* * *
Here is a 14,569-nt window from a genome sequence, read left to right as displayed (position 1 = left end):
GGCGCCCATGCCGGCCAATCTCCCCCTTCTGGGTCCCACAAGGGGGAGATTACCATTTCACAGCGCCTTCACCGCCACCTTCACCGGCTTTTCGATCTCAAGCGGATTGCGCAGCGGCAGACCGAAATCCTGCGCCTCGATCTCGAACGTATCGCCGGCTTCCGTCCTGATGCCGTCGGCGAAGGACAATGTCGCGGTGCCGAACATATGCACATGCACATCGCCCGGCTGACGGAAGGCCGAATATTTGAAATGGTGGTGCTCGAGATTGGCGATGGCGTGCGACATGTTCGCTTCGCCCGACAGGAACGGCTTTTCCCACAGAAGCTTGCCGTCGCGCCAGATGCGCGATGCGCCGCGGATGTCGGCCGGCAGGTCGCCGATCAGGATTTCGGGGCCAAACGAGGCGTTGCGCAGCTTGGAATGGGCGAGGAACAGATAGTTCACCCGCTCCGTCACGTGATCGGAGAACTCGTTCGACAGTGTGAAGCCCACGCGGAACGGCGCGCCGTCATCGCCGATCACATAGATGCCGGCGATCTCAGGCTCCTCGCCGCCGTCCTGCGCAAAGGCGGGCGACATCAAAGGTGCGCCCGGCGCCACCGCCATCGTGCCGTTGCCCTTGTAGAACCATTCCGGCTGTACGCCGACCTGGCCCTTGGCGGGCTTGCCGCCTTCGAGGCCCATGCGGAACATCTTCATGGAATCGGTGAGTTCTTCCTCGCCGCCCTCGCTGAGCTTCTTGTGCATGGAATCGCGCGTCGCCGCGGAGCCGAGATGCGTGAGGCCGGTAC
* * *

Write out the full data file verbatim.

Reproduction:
Here is a 14,569-nt window from a genome sequence, read left to right as displayed (position 1 = left end):
GGCGCCCATGCCGGCCAATCTCCCCCTTCTGGGTCCCACAAGGGGGAGATTACCATTTCACAGCGCCTTCACCGCCACCTTCACCGGCTTTTCGATCTCAAGCGGATTGCGCAGCGGCAGACCGAAATCCTGCGCCTCGATCTCGAACGTATCGCCGGCTTCCGTCCTGATGCCGTCGGCGAAGGACAATGTCGCGGTGCCGAACATATGCACATGCACATCGCCCGGCTGACGGAAGGCCGAATATTTGAAATGGTGGTGCTCGAGATTGGCGATGGCGTGCGACATGTTCGCTTCGCCCGACAGGAACGGCTTTTCCCACAGAAGCTTGCCGTCGCGCCAGATGCGCGATGCGCCGCGGATGTCGGCCGGCAGGTCGCCGATCAGGATTTCGGGGCCAAACGAGGCGTTGCGCAGCTTGGAATGGGCGAGGAACAGATAGTTCACCCGCTCCGTCACGTGATCGGAGAACTCGTTCGACAGTGTGAAGCCCACGCGGAACGGCGCGCCGTCATCGCCGATCACATAGATGCCGGCGATCTCAGGCTCCTCGCCGCCGTCCTGCGCAAAGGCGGGCGACATCAAAGGTGCGCCCGGCGCCACCGCCATCGTGCCGTTGCCCTTGTAGAACCATTCCGGCTGTACGCCGACCTGGCCCTTGGCGGGCTTGCCGCCTTCGAGGCCCATGCGGAACATCTTCATGGAATCGGTGAGTTCTTCCTCGCCGCCCTCGCTGAGCTTCTTGTGCATGGAATCGCGCGTCGCCGCGGAGCCGAGATGCGTGAGGCCGGTAC